I traveled to China a few years back, taking advantage of a niece who was studying there for a year. I’d never get a chance like that, so I took it.
Now a trip to China sounds awesome. And it was in many ways. Yet the Chinese were, by American standards, often very rude. I was shoved to the ground at least twice. When I was walking along the Great Wall, I had a panic attack from not being able to hold on for balance, due to people sitting by, and not moving away from, the only way I could see to support myself. Chinese bathrooms were interesting, often a hole in the floor and that was it. Lots of flies. I peed in a field or two.
What am I trying to say?
There’s always a back story. The party that looked like a blast? Someone got too drunk and threw up, perhaps on your SnapChat friend. The breathtaking sunset? It was amazing, but that same day, the waters had been exploding with jellyfish. The selfie of me and the Great Wall occurred before the panic attack — I was sweaty, but happy to be there. There were no pictures of someone throwing up, jellyfish bites or panic attacks. You’d never have known… but if you struggle with FOMO. you’d be frantic.
Our thinking, rational self, realizes this. We know that our friends love us. We know that not everything is at it appears. We know that bad stuff happens to everyone. And good stuff happens to everyone.
An obvious resolution of the problem is to stay off social media. And certainly, there are people who decide just that, or to limit it greatly.
Fear and insecurity can still lurk at the edges of your psyche.
There are several techniques you can use to calm yourself.
1) Worst case scenario.
This means simply asking yourself, “So what would I do if the worst thing I can imagine is actually true?” Usually, there is an answer for that. You’d live through it, and learn something.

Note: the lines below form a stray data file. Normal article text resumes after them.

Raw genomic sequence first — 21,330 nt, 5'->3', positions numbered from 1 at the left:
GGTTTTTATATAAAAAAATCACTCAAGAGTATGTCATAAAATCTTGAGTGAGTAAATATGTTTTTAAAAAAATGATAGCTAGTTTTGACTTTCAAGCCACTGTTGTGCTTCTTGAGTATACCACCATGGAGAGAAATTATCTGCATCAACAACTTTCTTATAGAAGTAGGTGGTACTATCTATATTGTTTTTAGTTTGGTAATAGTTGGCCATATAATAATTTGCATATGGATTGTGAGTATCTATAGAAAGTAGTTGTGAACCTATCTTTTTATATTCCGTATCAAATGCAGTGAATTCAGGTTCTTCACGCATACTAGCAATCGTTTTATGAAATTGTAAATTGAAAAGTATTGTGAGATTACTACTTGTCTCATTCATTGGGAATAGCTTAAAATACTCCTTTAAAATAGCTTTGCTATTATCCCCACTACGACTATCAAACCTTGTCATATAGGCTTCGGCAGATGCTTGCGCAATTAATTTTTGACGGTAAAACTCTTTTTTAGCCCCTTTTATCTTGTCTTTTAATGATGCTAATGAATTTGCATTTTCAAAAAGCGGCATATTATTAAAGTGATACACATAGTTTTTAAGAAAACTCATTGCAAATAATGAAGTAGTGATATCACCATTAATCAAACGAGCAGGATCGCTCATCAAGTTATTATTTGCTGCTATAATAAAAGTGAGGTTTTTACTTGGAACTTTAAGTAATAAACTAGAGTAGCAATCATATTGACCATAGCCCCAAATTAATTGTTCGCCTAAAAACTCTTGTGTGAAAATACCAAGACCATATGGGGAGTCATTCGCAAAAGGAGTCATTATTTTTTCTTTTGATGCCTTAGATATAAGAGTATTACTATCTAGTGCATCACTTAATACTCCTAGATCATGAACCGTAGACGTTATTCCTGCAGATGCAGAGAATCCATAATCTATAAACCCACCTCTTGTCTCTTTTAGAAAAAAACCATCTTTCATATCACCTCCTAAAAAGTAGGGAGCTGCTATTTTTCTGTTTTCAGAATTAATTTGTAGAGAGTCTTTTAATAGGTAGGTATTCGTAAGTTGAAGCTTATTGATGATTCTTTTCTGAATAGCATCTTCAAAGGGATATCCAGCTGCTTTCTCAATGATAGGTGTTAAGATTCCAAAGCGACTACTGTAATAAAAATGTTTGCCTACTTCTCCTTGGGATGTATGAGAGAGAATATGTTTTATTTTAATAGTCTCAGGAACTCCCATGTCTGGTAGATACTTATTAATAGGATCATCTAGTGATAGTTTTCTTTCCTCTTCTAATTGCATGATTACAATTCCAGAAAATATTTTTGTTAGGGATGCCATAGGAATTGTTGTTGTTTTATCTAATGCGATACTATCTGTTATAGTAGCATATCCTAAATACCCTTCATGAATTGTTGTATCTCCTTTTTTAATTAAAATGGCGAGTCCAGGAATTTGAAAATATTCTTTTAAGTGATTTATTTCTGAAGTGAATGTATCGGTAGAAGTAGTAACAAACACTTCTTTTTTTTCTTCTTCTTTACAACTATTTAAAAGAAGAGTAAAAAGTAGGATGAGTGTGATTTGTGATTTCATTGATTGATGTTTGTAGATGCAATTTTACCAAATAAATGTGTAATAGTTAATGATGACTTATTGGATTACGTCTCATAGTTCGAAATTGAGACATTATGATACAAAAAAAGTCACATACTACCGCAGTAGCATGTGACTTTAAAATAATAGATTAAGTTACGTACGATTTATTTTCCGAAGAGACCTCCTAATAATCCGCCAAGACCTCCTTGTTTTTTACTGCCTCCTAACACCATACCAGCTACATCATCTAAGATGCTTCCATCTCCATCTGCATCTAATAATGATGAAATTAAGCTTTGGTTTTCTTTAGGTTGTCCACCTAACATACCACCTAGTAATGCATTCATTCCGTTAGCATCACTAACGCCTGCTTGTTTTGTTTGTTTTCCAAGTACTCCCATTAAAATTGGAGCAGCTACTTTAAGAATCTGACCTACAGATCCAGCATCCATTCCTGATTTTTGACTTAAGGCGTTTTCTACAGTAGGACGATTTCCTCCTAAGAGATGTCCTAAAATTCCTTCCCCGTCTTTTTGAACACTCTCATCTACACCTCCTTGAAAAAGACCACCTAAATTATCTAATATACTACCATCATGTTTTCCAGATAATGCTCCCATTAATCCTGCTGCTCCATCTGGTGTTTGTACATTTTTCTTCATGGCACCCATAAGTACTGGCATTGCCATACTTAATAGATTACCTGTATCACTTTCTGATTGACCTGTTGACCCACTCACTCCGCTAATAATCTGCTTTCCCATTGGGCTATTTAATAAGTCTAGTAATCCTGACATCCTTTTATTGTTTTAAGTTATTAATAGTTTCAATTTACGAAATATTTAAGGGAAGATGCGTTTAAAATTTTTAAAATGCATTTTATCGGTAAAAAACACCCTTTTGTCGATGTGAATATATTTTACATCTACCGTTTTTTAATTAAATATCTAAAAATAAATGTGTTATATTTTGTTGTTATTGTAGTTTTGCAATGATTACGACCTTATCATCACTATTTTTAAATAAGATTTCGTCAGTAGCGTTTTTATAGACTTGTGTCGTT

2) Reveal and find out others’ struggles.
You’re not the only one who’s worried about this kind of thing. Maybe you need to be reminded of that fact. So admitting, “You know, I don’t know why when you don’t text me back, I get worried that I don’t matter to you anymore… I feel embarrassed to say that to you.” What will likely come back is reassurance and an admission of being too caught up in her own life to text back, or the revelation of some kind of problem herself.
3) Block the irrational and replace with rational.
Do some writing, and identify what you’re telling yourself that’s obviously not rational. Then write down a replacement of that thought, one that is rational. You may need help with this at first, because fear can make the irrational feel normal.
4) Do active work on your own identity and goals.
“What do I want my life to look like in six months? In a year? What area of my life do I want to explore more — my spiritual self, my physical well-being? Where do I want to go?”
5) Don’t be paralyzed by having to make the right choice.
People get paralyzed by needing to know that they’re making the right choice. You can’t know if it’s right until you live it. You can have a pretty good idea. You can weigh your options carefully. If you make a choice that a year from now is not turning out like you thought, so be it. You’ve learned and changed along the way. That very process will help you make a more mature choice this time.
You can hear more about anxiety and other topics by listening to Dr. Margaret’s new podcast, SelfWork with Dr. Margaret Rutherford. Subscribe to this website and receive her weekly posts, plus Dr. Margaret’s eBook, “Seven Commandments of Good Therapy.”